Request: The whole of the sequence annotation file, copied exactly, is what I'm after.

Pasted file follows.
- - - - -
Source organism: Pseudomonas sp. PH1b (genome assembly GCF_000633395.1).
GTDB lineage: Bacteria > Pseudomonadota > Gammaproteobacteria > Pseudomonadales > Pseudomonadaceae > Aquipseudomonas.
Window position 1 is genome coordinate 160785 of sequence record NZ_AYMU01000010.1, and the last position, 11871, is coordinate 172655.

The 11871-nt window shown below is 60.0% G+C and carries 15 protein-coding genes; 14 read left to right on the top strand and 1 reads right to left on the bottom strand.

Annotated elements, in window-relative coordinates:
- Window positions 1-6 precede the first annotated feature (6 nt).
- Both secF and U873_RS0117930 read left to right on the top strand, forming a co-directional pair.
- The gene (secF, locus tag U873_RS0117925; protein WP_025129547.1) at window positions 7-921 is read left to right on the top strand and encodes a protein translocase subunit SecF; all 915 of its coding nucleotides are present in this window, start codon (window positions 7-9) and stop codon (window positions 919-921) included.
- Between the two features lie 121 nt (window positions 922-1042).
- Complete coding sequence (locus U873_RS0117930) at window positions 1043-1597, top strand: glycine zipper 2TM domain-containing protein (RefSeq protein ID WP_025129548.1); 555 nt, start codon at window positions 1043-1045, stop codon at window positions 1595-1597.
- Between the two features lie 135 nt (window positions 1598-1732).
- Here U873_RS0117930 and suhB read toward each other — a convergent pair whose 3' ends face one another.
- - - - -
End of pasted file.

Source organism: Pseudomonas sp. PH1b (genome assembly GCF_000633395.1).
GTDB lineage: Bacteria > Pseudomonadota > Gammaproteobacteria > Pseudomonadales > Pseudomonadaceae > Aquipseudomonas.
Window position 1 is genome coordinate 160785 of sequence record NZ_AYMU01000010.1, and the last position, 11871, is coordinate 172655.

The 11871-nt window shown below is 60.0% G+C and carries 15 protein-coding genes; 14 read left to right on the top strand and 1 reads right to left on the bottom strand.

Annotated elements, in window-relative coordinates:
- Window positions 1-6 precede the first annotated feature (6 nt).
- Both secF and U873_RS0117930 read left to right on the top strand, forming a co-directional pair.
- The gene (secF, locus tag U873_RS0117925; protein WP_025129547.1) at window positions 7-921 is read left to right on the top strand and encodes a protein translocase subunit SecF; all 915 of its coding nucleotides are present in this window, start codon (window positions 7-9) and stop codon (window positions 919-921) included.
- Between the two features lie 121 nt (window positions 922-1042).
- Complete coding sequence (locus U873_RS0117930) at window positions 1043-1597, top strand: glycine zipper 2TM domain-containing protein (RefSeq protein ID WP_025129548.1); 555 nt, start codon at window positions 1043-1045, stop codon at window positions 1595-1597.
- Between the two features lie 135 nt (window positions 1598-1732).
- Here U873_RS0117930 and suhB read toward each other — a convergent pair whose 3' ends face one another.